four variable equation

• Dec 21st 2009, 10:01 PM
aquajam
four variable equation
x + 2y = t + p
2p = x + y
(t - y) + y = p + y

Having trouble with this equation, I need to get it in terms of: t + x + p
and lowest possible values.

I thought with n variables, you needed n equations. This has 4 variables, but only 3 equations.

I gather the idea is to eliminate one variable and get three equations with three variables. I could probably solve it from there, but I keep going in circles trying trying to create new equations.

thanks
• Dec 21st 2009, 10:29 PM
Wilmer
Quote:

Originally Posted by aquajam
x + 2y = t + p
2p = x + y
(t - y) + y = p + y

Re-write the 3 equations:
2y - p = t - x [1]
y - 2p = -x [2]
y + p = t [3]

[2] + [3] : 2y - p = t - x (same as [1])

So you're really given only one equation.
Not much you can do with that...
Have you given us the original problrm IN FULL?
• Dec 21st 2009, 10:35 PM
pickslides
Quote:

Originally Posted by aquajam

I thought with n variables, you needed n equations.

Correct

Quote:

Originally Posted by aquajam

Having trouble with this equation, I need to get it in terms of: t + x + p
and lowest possible values.

What do you mean by this?

Consider the following manipulation

\$\displaystyle x + 2y = t + p\$ ...(1)
\$\displaystyle 2p = x + y\$ ...(2)
\$\displaystyle (t - y) + y = p + y \$ ...(3)

Working on (3)

\$\displaystyle (t - y) + y = p + y \$

taking y from both sides

\$\displaystyle (t - y) = p \implies y = t-p\$ now using this with (2)

\$\displaystyle 2p = x + y\$

\$\displaystyle 2p = x + t-p\$

\$\displaystyle 3p = x + t\$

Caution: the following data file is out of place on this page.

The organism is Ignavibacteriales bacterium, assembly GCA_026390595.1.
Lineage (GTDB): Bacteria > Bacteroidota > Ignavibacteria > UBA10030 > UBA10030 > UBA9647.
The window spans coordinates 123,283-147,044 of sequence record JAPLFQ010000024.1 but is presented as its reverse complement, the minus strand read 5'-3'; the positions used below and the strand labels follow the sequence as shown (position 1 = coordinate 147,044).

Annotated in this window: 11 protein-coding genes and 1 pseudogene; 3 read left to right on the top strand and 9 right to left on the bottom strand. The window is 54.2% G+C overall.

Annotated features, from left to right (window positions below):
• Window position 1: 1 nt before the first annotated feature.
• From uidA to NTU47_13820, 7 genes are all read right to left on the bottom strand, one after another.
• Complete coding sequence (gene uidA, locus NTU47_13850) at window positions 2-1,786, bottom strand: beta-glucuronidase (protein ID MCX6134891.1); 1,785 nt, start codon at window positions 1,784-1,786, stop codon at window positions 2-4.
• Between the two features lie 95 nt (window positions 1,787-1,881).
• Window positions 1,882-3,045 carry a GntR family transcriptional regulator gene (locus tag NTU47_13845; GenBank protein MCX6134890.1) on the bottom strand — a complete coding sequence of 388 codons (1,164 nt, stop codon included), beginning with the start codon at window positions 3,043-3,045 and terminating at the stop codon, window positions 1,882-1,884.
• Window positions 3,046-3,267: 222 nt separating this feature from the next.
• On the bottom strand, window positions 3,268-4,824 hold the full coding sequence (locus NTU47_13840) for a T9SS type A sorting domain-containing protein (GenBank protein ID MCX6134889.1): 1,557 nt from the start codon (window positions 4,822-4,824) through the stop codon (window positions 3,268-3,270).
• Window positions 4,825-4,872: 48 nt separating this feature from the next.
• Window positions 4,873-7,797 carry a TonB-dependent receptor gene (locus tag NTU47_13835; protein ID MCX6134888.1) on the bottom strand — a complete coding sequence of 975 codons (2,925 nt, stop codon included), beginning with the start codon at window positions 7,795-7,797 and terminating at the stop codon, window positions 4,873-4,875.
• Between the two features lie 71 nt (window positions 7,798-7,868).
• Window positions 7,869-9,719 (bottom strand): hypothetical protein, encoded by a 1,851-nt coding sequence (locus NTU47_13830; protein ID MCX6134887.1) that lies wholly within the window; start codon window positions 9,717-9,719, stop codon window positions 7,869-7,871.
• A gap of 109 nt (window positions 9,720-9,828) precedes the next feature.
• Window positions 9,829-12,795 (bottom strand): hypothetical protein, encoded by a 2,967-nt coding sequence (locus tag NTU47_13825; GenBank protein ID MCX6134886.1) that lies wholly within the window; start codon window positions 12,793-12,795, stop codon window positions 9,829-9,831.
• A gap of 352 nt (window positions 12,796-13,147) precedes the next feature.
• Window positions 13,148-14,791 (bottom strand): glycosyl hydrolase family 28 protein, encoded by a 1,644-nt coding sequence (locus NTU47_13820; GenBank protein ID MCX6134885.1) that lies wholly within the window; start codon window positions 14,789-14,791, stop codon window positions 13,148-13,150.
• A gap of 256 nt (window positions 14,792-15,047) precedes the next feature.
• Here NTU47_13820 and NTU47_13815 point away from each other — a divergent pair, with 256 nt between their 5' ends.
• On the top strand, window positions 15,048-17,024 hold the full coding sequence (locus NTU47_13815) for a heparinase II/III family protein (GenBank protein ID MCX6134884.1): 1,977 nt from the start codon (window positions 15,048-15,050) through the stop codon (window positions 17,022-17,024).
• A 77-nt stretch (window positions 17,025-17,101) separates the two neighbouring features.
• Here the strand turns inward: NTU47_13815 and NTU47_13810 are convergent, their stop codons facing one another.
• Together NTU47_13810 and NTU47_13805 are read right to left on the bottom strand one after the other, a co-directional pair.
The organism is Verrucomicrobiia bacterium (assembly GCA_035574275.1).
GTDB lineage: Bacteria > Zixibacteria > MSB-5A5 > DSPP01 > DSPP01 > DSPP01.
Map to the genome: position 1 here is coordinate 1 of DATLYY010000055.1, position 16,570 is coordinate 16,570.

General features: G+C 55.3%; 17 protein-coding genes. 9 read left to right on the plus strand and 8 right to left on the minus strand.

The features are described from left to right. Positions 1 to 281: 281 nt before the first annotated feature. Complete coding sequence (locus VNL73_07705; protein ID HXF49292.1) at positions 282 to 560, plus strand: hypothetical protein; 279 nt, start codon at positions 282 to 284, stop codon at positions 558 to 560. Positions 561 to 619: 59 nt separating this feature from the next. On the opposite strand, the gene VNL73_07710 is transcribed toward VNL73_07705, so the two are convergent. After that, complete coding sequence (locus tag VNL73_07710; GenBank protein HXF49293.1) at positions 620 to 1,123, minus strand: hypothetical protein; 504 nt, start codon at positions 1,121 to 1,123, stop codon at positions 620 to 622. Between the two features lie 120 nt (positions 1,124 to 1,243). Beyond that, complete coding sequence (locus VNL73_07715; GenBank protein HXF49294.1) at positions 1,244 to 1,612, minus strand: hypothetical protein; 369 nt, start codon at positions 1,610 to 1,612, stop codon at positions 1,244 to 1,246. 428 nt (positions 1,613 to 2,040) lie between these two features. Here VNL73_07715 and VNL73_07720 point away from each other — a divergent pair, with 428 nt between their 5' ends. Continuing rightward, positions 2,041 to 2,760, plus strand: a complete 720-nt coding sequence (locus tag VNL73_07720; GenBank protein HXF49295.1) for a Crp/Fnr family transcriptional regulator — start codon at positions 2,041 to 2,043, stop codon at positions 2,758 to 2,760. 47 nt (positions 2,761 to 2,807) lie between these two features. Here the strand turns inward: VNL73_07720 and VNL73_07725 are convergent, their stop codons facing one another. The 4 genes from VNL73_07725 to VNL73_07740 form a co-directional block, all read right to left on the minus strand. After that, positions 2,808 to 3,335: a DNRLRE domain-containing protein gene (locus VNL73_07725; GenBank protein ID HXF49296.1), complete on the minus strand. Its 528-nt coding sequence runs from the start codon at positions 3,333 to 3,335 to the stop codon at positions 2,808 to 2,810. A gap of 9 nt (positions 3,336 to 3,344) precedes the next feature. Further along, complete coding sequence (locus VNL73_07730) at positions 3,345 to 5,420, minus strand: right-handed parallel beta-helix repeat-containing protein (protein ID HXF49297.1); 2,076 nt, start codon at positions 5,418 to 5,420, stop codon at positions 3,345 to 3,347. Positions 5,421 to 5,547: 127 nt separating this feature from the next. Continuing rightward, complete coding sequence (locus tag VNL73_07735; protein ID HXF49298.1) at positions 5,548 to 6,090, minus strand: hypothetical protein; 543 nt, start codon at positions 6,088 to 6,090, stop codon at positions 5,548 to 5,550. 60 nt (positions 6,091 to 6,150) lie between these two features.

This equation is in terms of p,x and t.
• Dec 21st 2009, 11:11 PM
aquajam
Thanks for the replies.

The original problem contains symbols, which I have turned into equations. I'm pretty sure they're accurate.

The question offers sever solutions to the question of what is equal to t + x + p.

2t + y
3x
2p + t
2y + x
3t
p + t + y

Ok, maybe this makes a big difference. I just assumed it could be done without the answers without looking at them properly.
• Dec 22nd 2009, 01:40 AM
aquajam
in the book i have, the values are:

x = 5
y = 1
t = 4
p = 3

And I didn't realise but it stated that the are all different values at the beginning of the puzzle.

I still have no idea how you would arrive at these figures, aside from trial and error.
• Dec 22nd 2009, 06:01 AM
Wilmer
You state that each of these is equal to p + t + x:
2t + y
3x
2p + t
2y + x
3t
p + t + y
...and the values of the 4 variables are:
x = 5
y = 1
t = 4
p = 3

This means p + t + x = 3 + 4 + 5 = 12; BUT only 3t = 12

And if p + t + x = p + t + y
then x = y
But x = 5 and y = 1

those mysterious "symbols" you refer to (Wondering)
• Dec 22nd 2009, 06:15 AM
aquajam
Well, I don't think it's that badly stated. By design, the problem is supposed to be somewhat confusing. I'll try to be clearer next time.

It also possible it cannot be solved by equation, I don't know.

Quote: